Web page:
Differential mechanisms involved in the recruitment of spatially distinct BRCA1 fractions raised the possibility of different functions for these two sites of BRCA1 binding in the DDR. Although several studies reported that BRCA1 promotes religation of linearized plasmids by NHEJ (8, 9), plasmid DNA lacks many structural and functional properties of the DNA packaged into chromatin. Thus, the role of BRCA1 in NHEJ repair of genomic DNA has been somewhat unclear. By arresting cells in the G1-phase of the cell cycle, the I-PpoI system can specifically assess religation of DNA by NHEJ repair (23). Downregulation of BRCA1 significantly inhibited NHEJ repair of DSBs induced either by I-PpoI (Fig. 4A; Supplementary Figs. S2 and S3) or by ionizing irradiation (comet assay; Fig. 4B; Supplementary Figs. S2 and S3). This raised the question of which populations of chromatin-bound BRCA1 were affecting DNA repair. Although NBS1 knockdown, which affects BRCA1 recruitment to both direct and flanking sites, had the expected negative impact on NHEJ repair (Fig. 4A and B), RAP80 knockdown, which abrogates the binding of BRCA1 only to the flanking sites, did not affect NHEJ repair (Fig. 4A and B). Thus, the BRCA1 fraction bound to chromatin flanking the DSB is dispensable for NHEJ repair. For completeness, we also tested the effects of BRCA1, NBS1, and RAP80 knockdowns on DSB repair in cycling cells, in which both NHEJ and homologous recombination would contribute to repair of DSBs in cells containing S and G2 populations. Similar to the observations in G1-arrested cells, depletion of RAP80 did not affect DSB repair in cycling cells, whereas depletion of either BRCA1 or NBS1 significantly reduced DSB repair (Supplementary Fig. S4).
Chromatin-bound BRCA1 in the DSB flanking regions is required for cell-cycle checkpoints and regulates DSB processing
Because BRCA1 residing in the DSB flanking regions was dispensable for DSB repair, we sought to identify the role of this BRCA1 fraction in the DDR. A previously published report suggested that the BRCA1–RAP80 protein complex suppresses excessive DNA end resection at the DSB (29, 30). Consistent with this finding, we observed that a knockdown of RAP80 in proliferating cells resulted in elevated levels of RPA32 (replication protein A, 32 kDa subunit) at the break site (Supplementary Fig. S5), which reflects an increase in the amount of DNA resection. Importantly, an increase in RPA32 levels due to RAP80 depletion was only observed in the DSB surrounding regions (Supplementary Fig. S5), where BRCA1 recruitment is mediated by RAP80, but not directly at the break.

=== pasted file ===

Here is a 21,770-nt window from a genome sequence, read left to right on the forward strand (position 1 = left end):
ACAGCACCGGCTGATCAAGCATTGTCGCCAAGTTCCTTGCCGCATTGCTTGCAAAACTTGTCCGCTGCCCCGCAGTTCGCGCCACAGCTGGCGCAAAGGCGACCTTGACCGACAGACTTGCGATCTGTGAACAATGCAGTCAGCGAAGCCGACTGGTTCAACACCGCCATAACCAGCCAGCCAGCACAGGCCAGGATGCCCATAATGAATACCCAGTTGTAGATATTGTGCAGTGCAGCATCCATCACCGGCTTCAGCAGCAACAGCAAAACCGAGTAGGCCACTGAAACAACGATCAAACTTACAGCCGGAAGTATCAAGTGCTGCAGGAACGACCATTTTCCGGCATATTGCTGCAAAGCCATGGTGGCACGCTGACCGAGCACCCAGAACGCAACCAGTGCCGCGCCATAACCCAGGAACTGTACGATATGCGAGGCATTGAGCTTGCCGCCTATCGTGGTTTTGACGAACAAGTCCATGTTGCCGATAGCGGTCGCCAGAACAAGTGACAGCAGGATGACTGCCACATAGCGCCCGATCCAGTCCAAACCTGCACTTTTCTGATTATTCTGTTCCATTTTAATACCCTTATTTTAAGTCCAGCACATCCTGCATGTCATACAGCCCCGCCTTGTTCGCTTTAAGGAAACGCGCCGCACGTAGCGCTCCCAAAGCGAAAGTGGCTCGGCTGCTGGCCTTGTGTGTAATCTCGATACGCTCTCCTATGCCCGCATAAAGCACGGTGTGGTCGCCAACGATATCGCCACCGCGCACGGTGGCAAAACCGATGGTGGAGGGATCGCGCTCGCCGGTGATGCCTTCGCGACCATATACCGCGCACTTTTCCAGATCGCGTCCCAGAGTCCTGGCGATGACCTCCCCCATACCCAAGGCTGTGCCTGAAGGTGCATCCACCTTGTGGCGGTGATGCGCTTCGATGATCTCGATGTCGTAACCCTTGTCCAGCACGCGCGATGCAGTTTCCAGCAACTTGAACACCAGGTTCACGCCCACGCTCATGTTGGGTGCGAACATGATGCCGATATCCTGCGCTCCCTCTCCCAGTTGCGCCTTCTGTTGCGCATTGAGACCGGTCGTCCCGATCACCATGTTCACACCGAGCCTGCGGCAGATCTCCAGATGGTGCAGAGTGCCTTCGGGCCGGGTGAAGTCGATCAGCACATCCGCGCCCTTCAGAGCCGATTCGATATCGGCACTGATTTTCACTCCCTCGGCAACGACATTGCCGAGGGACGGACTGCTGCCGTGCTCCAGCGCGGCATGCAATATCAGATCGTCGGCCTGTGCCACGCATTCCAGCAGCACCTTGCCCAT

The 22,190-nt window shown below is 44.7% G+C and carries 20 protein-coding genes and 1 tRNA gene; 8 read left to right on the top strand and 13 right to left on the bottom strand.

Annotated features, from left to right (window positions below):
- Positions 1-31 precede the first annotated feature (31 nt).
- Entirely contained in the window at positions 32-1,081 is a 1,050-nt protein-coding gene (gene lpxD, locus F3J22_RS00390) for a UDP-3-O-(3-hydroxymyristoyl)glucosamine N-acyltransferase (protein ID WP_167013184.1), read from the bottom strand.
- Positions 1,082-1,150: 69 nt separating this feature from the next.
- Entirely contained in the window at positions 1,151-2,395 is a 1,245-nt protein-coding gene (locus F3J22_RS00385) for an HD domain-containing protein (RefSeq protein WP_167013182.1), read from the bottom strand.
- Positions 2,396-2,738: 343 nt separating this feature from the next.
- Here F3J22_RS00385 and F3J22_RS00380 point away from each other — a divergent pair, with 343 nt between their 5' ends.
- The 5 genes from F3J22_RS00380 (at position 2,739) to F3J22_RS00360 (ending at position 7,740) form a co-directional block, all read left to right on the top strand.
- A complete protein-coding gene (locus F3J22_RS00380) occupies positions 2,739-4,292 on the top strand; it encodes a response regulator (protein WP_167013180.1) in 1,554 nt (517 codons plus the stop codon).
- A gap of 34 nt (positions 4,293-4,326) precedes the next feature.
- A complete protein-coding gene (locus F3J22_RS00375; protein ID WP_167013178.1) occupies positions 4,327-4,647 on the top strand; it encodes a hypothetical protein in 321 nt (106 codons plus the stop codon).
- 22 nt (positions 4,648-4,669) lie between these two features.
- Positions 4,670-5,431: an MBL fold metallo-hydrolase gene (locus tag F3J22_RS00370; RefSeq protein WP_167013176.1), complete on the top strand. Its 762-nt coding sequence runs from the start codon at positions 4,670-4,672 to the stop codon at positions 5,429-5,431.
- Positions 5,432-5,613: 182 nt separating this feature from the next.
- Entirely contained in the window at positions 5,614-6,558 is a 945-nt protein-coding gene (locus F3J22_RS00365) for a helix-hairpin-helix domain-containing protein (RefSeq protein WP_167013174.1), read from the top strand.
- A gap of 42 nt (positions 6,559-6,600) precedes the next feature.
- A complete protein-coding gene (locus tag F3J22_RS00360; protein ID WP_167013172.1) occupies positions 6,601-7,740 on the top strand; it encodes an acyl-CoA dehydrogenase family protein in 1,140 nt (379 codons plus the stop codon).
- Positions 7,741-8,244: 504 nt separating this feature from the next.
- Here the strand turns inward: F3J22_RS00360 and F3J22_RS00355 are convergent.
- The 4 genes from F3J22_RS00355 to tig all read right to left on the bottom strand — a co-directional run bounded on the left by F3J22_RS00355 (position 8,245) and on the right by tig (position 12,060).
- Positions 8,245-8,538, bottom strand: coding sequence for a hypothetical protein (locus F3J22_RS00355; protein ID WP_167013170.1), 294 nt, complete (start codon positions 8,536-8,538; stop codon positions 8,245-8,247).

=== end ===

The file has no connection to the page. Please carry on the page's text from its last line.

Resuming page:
DSB flanking chromatin is also a region where ATM-dependent signaling is amplified in a γH2AX-dependent manner (25). Following DSB induction, activated ATM phosphorylates BRCA1 at serine residues 1387 and 1423, modifications required for activation of the S and G2–M checkpoints, respectively (12, 13). Therefore, we asked whether BRCA1 recruitment to the DSB surrounding regions by RAP80 facilitates the phosphorylation of BRCA1 by ATM, thus triggering the DNA damage-induced cell-cycle checkpoints. RAP80 depletion in two different cell lines significantly reduced the phosphorylation of BRCA1 at serine residues 1387 and 1423 without affecting the phosphorylation of other ATM targets, such as KAP1 and CHK2 (Fig. 5A and B). A knockdown of NBS1, which would abrogate BRCA1 recruitment to both the DSB and the flanking regions, resulted in a similar degree of reduction of the ATM-dependent BRCA1 phosphorylation (Fig. 5A), suggesting that BRCA1 phosphorylation occurs predominantly in the DSB flanking chromatin. Consistent with the abrogation of BRCA1 phosphorylation, knockdown of BRCA1, NBS1, or RAP80 all abrogated the IR-induced S (Fig. 6A) and G2–M (Fig. 6B) checkpoints to a similar extent. Interestingly, the effect of the RAP80 depletion on cell survival after IR was less pronounced than that seen with the knockdown of BRCA1 or NBS1 (Fig. 6C), consistent with the lack of requirement for RAP80 in DSB repair.
By taking advantage of the spatial resolution afforded by introduction of I-PpoI–induced DSBs at defined sites in the human genome, we found that BRCA1 recruitment to DSBs actually represents two separate processes (Fig. 7). In response to DNA breakage, BRCA1 binds to NBS1 protein and is recruited directly to the sites of DNA breaks, in which its recruitment is required for efficient DNA repair. The results definitively implicated BRCA1 residing in the direct vicinity of the DSB in NHEJ repair of endogenous DNA. Given that the initiation of DSB processing that is required for homologous recombination is dependent on the MRN complex (25), although the RAP80–BRCA1 complex represses DNA resection as discussed below, we speculate that BRCA1 bound directly to the break may also facilitate repair by homologous recombination. In addition, BRCA1 is recruited to chromatin flanking sites of DNA breakage in a manner dependent on RAP80. In this DSB flanking region, ATM-mediated phosphorylation of Brca1 occurs and is required for both S-phase and G2–M checkpoints. Notably, our model is consistent with a previous report showing that a simultaneous knockdown of NBS1 and H2AX is required to achieve a complete abrogation of BRCA1 foci formation following irradiation (31).